• Hoagan Powell October 14, 2013 at 11:14 pm

    I come from a family that has suffered from the tragedy and heartache of alcoholism and drug abuse. I am all for treatment because I know it can work. I am also for the protection of the rights of property owners, who have invested in residential neighborhoods based in part on deed restrictions and city codes. We can have it both ways. I am sorry the owner of the Steps treatment facility does not see it that way and chooses to, in my opinion, abuse the Americans with Disabilities Act, which I think has been a very beneficial piece of legislation. As a resident of Bloomington, who leaves four houses down from the proposed treatment facility, I am feeling abandoned by our city officials. It is sounding like our only hope to stop the facility from becoming a reality is for federal intervention, as it appears we have no representation from our city, county or state officials. Congressman Chris Stewart; front and center!

    • Betty October 16, 2013 at 8:20 am

      Well Hoagie, I’m sorry you feel that you don’t want this in your neighborhood. What you probably don’t know is that you have “addicts” living all around you. But they probably are not in treatment but rather sweeping it under the rug so the “bishop” or ward members find out. They believe because their drugs are in a prescription bottles, it really doesn’t count. Maybe this is an opportunity for you and your lovely wife to reach out, share the gospel and even invite some of the residents to the Christian Recovery meeting your church has on Thursday nights. Oh, and by the way, this is no more of an abuse of the Americans with Disabilities Act then someone who puts a cape on a pet so they can take it wherever they want (wink, wink) 😉

      • Betty October 16, 2013 at 8:23 am

        Ooops! should have read: But they probably are not in treatment but rather sweeping it under the rug so the “bishop” or ward members DON’T find out.

  • Allie October 15, 2013 at 9:20 am

    My concern is not the need for a rehab center for those unfortunate to have an addiction problem. But, why would a group who wants to help people with addictions be willing to house only 8 people in a residential area, when in other areas they could help up to 24 without causing a fight? Is there a cost/benefit ratio? Inquiring minds would like to know why this area vs. other areas is the BEST for those who need help overcoming their addictions.

  • Dan Lester October 15, 2013 at 9:32 am

    Hoagan Powell, the chances of the federal government doing anything these days is remote. Heavens, they can’t even pay their bills, keep the parks open, or, perhaps, pay us our next social security checks. Any attempt to change ADA laws would take years, and would be unlikely to ever happen anyway. As I previously noted, I drive on your street almost every day on my way to Bloomington Country Club or to other places in that part of our city. I’ve noted all of the signs on Sugar Leo (and a couple of other streets) and hope that all can find love and acceptance for your new neighbors when they arrive.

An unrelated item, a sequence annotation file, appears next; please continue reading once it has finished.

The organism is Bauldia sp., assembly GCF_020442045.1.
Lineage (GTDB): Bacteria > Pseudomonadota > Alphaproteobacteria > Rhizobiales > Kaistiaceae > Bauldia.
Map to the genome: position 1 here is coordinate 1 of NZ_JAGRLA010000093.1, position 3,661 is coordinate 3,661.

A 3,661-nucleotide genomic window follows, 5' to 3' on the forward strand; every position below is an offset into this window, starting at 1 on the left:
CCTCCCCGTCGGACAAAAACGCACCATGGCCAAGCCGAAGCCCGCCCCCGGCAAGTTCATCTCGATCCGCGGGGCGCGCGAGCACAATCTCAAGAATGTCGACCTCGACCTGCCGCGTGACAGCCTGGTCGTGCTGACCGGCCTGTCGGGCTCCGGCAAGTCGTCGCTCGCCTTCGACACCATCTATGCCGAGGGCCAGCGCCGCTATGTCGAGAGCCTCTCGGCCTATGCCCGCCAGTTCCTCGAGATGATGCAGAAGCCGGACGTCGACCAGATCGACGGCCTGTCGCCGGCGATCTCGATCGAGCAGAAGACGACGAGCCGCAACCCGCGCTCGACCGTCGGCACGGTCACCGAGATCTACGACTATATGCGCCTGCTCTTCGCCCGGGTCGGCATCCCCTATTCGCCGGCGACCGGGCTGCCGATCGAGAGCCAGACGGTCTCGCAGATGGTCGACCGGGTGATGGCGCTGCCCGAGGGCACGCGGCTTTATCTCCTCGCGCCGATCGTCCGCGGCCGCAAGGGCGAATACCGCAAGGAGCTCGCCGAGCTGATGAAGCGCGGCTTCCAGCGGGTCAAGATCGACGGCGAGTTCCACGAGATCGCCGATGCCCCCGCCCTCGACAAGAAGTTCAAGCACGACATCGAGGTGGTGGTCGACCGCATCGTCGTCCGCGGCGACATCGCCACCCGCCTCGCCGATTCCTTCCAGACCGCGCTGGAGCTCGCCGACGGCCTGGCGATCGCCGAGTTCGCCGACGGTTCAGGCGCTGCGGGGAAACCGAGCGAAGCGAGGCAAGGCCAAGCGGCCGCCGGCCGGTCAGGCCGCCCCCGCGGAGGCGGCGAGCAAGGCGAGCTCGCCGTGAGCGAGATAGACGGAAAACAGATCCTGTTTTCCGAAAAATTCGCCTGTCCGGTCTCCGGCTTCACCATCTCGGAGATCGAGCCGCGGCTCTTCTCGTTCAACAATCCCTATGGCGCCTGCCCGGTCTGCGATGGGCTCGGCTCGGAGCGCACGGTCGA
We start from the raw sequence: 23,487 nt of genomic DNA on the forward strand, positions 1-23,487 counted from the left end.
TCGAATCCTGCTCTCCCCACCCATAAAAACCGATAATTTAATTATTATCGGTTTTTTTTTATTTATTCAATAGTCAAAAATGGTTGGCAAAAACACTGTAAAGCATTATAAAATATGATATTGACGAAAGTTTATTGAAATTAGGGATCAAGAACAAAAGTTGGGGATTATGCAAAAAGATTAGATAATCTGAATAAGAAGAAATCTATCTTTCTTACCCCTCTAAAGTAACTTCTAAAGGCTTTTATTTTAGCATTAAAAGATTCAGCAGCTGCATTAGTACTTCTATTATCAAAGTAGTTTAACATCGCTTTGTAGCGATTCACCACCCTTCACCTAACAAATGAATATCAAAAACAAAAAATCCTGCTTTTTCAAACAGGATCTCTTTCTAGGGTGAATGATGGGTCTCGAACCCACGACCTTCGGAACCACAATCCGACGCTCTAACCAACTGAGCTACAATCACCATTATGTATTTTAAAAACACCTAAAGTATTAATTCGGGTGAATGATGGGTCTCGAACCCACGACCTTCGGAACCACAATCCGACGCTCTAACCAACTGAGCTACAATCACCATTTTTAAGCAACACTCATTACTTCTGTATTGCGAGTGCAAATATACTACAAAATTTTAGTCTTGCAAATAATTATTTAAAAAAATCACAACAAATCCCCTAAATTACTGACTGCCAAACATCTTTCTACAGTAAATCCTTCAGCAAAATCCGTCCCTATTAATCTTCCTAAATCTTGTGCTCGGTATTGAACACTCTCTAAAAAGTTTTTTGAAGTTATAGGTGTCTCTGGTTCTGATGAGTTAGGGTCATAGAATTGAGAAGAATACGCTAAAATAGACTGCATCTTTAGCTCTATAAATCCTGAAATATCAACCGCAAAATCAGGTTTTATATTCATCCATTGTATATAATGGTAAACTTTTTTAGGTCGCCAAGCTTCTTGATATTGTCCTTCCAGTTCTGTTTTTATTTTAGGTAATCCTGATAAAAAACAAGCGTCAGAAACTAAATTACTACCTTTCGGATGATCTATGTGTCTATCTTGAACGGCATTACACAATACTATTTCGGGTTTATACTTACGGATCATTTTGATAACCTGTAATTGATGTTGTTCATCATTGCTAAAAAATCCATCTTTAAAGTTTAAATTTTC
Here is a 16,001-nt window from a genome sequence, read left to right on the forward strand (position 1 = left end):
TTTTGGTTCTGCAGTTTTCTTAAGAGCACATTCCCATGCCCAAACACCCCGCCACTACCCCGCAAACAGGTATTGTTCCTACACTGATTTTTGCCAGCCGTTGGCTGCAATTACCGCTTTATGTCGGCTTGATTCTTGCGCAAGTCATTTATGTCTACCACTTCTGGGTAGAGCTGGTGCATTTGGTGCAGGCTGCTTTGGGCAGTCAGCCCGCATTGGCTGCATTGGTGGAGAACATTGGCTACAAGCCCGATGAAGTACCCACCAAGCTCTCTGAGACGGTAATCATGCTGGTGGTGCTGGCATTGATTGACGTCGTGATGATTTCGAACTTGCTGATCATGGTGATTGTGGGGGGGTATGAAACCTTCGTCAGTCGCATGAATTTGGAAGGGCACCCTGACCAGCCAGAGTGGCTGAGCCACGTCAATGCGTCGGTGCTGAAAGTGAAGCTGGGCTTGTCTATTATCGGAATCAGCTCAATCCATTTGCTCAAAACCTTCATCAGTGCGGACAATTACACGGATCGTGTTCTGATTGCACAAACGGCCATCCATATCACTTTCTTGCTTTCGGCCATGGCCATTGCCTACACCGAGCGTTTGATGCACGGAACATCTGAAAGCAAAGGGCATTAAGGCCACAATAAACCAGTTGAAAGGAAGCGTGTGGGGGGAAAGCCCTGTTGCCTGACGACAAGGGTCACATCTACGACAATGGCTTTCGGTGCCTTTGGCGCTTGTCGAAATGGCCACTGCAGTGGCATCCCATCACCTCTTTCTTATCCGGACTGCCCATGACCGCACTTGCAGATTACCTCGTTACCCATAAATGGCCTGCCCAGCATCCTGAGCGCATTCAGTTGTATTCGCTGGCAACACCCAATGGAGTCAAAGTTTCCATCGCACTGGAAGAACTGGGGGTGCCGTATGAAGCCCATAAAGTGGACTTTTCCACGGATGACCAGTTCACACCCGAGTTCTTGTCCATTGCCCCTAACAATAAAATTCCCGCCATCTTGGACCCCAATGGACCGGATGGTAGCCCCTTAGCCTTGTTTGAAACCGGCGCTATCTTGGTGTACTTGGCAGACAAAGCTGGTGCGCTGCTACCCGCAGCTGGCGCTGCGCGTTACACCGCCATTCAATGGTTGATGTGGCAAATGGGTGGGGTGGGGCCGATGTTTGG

• Maggie October 15, 2013 at 10:21 am

    For heaven’s sake, this is a treatment center, not a bar! I think we should be supportive of people trying to correct their problem! For those who don’t want “low-life druggies” in their neighborhood, but don’t want treatment centers either, you are contradicting yourselves. This is crime prevention, not the cause if it.

  • Jason October 15, 2013 at 10:38 am

    Treatment centers are just places where you go and find more friends to do drugs with when you relapse.

    I think the residents have cause for alarm. Why not put this center outside of town or if need be in downtown where no one will notice the difference. The land must be cheaper outside of town and they could build a larger facility.

    • Dan Lester October 15, 2013 at 11:11 am

      Jason, your cynical and inaccurate comment simply reflects ignorance by those who’ve never had any experience with drug addiction and treatment.

      • Chris October 16, 2013 at 9:12 am

        Dan, you are the one who is ignorant of what goes on at these treatment centers. They are simply places that rich people send their miscreant relatives for lack of any better idea of how to deal with them. The rates of recidivism are very high, but the treatment centers don’t care because they just get more return business. Mike Jorgensen’s prime motivation is to make money off unfortunate addicts and their families.

  • Festus October 15, 2013 at 1:00 pm

    I can’t wait till this center opens so I can attend and smoke all my cigarettes in a nice neighborhood for a change!

    • Betty October 16, 2013 at 8:26 am

      You’ll be in great company. Be sure to hide all the liquor bottles and beer cans at the bottom of the trash can so no one will know your dirty little secret. They may take your precious “recommend” away.

  • Chris October 16, 2013 at 9:04 am

    The very idea that addiction is a “disability” worthy of legal protection is ridiculous, and is symptomatic of our society’s current trend toward relieving anyone of personal responsibility for their actions. What is next? Should we consider laziness or mendacity as disabilities? Here is the truth: addiction is a character flaw that can only be rectified through the discipline of the individual. Giving addicts legal protection only gives them an excuse to continue their errant ways.